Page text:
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Cyprus

Cobalt ready to take off after Civil Aviation issues air operator certificate (update)

Authorities approved the issue of an air operator certificate to Cobalt, a Cyprus-based airline, the transport minister Marios Demetriades said on Thursday.

Earlier, Cobalt, which aims to operate as a low cost-airline, said that the department decided to issue the certificate, which the company requires to launch its flight schedule in June, after completing on Wednesday a first test flight from Larnaca to the airport of Heraklion, in Crete, with a “Cyprus-registered Airbus A320” -thus far Cobalt’s sole aircraft.

“We are proud to play our part in Cyprus’ long aviation heritage,” Cobalt chairman Gregory Diakou said, according to the statement. “The thousands of messages of support that we have received during the recent weeks from Cypriots here and abroad proves that there is tremendous enthusiasm backing Cobalt as the country’s new national carrier”.

The Department of Civil Aviation’s decision to issue Cobalt the air operator certificate “marks the renaissance of the Cypriot aviation industry,” Cobalt said citing its chairman.

The airline plans to launch its operations with flights to Athens on June 1, before the addition of three more aircraft later in June allow the company to include airports in the UK and elsewhere in Europe in its flight programme, Diakou said.

The company, which announced on Tuesday a ground handling agreement with Swissport covering 11 airports which Cobalt plans to include in its flight network, also plans to extend its flight programme to destinations in Israel, Lebanon, Russia, Iran and Egypt, Diakou said.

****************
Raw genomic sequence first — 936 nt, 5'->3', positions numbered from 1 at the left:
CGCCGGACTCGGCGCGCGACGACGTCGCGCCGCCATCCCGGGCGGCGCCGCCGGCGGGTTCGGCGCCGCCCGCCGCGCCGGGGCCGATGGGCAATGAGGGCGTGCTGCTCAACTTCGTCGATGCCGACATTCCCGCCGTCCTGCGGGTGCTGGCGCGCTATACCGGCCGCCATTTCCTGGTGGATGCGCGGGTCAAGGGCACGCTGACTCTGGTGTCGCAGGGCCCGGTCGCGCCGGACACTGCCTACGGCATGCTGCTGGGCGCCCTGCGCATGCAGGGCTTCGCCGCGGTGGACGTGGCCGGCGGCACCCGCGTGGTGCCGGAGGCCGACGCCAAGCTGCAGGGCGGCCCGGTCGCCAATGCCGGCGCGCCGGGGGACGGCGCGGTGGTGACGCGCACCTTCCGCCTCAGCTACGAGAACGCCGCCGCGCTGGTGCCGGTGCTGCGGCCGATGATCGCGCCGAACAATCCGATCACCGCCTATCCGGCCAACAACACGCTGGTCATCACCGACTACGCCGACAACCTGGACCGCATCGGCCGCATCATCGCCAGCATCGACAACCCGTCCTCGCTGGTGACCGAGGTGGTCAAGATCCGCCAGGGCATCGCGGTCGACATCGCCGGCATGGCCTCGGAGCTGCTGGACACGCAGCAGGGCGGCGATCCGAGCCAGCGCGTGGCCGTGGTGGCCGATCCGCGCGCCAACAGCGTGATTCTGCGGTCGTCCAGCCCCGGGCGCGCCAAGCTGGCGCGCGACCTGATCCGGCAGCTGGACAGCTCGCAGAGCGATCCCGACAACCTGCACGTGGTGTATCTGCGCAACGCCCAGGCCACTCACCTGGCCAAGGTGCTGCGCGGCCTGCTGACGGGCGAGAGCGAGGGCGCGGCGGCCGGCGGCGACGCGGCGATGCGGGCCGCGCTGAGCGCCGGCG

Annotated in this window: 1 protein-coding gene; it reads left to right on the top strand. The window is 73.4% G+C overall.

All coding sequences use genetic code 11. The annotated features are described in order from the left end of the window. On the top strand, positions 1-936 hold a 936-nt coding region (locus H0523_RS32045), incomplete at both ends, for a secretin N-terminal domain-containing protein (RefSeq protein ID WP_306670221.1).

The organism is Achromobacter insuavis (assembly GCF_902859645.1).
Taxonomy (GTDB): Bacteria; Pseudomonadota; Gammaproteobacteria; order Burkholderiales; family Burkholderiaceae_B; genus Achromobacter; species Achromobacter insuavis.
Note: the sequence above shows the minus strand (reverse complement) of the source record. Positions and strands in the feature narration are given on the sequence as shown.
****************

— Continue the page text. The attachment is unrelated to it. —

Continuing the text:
“Since the demise of Cyprus Airways, our national air traffic rights to these countries have been lying dormant,” the airline’s chairman said. “These are significant economic assets that we must now utilise in order to support the development of the Cypriot tourist industry and the broader economy”.

“Prior to our first official flight, we have generated more than 100 new jobs locally and hundreds more will follow,” Diakou continued. “Cyprus needs and deserves a strong home carrier with global ambitions. We are that airline and that is our ultimate goal”.

Demetriades, who was talking to reporters after a meeting of the council of ministers, said that air traffic rose in the first four months of 2016 (an annual) 12 per cent after rising in 2015 3.6 per cent, prompting companies to deploy more aircraft in Cyprus.

Blue Air, the Romanian airline which immediately jumped in to link Cyprus with Greece after Cyprus Airways ran out of cash in January 2015, stationed a second aircraft in Cyprus, Demetriades said according to a statement emailed by the Press and Information Office.

In June, direct flights to Iran will be launched he said, without elaborating further.


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